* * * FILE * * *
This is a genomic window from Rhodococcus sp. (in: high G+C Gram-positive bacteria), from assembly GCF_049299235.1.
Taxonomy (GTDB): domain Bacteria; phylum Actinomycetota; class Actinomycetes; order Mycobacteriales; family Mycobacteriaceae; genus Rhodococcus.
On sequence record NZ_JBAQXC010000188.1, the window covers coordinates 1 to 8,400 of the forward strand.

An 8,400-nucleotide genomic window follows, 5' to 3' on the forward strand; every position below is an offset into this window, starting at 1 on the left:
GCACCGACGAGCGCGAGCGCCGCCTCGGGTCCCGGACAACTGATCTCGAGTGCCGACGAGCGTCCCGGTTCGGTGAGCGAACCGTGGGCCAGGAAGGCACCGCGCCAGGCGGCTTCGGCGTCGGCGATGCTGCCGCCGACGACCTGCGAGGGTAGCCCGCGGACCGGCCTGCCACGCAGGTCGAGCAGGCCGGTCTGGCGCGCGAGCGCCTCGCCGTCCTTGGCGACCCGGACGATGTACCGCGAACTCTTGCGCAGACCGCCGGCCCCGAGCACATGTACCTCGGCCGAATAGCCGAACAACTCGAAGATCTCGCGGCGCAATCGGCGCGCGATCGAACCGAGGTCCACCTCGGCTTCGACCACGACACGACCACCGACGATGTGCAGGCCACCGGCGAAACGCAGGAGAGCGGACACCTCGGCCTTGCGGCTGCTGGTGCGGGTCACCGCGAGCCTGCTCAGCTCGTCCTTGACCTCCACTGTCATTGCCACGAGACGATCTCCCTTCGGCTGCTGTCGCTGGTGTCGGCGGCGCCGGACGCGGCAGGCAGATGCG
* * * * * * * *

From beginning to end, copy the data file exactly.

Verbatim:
This is a genomic window from Rhodococcus sp. (in: high G+C Gram-positive bacteria), from assembly GCF_049299235.1.
Taxonomy (GTDB): domain Bacteria; phylum Actinomycetota; class Actinomycetes; order Mycobacteriales; family Mycobacteriaceae; genus Rhodococcus.
On sequence record NZ_JBAQXC010000188.1, the window covers coordinates 1 to 8,400 of the forward strand.

An 8,400-nucleotide genomic window follows, 5' to 3' on the forward strand; every position below is an offset into this window, starting at 1 on the left:
GCACCGACGAGCGCGAGCGCCGCCTCGGGTCCCGGACAACTGATCTCGAGTGCCGACGAGCGTCCCGGTTCGGTGAGCGAACCGTGGGCCAGGAAGGCACCGCGCCAGGCGGCTTCGGCGTCGGCGATGCTGCCGCCGACGACCTGCGAGGGTAGCCCGCGGACCGGCCTGCCACGCAGGTCGAGCAGGCCGGTCTGGCGCGCGAGCGCCTCGCCGTCCTTGGCGACCCGGACGATGTACCGCGAACTCTTGCGCAGACCGCCGGCCCCGAGCACATGTACCTCGGCCGAATAGCCGAACAACTCGAAGATCTCGCGGCGCAATCGGCGCGCGATCGAACCGAGGTCCACCTCGGCTTCGACCACGACACGACCACCGACGATGTGCAGGCCACCGGCGAAACGCAGGAGAGCGGACACCTCGGCCTTGCGGCTGCTGGTGCGGGTCACCGCGAGCCTGCTCAGCTCGTCCTTGACCTCCACTGTCATTGCCACGAGACGATCTCCCTTCGGCTGCTGTCGCTGGTGTCGGCGGCGCCGGACGCGGCAGGCAGATGCG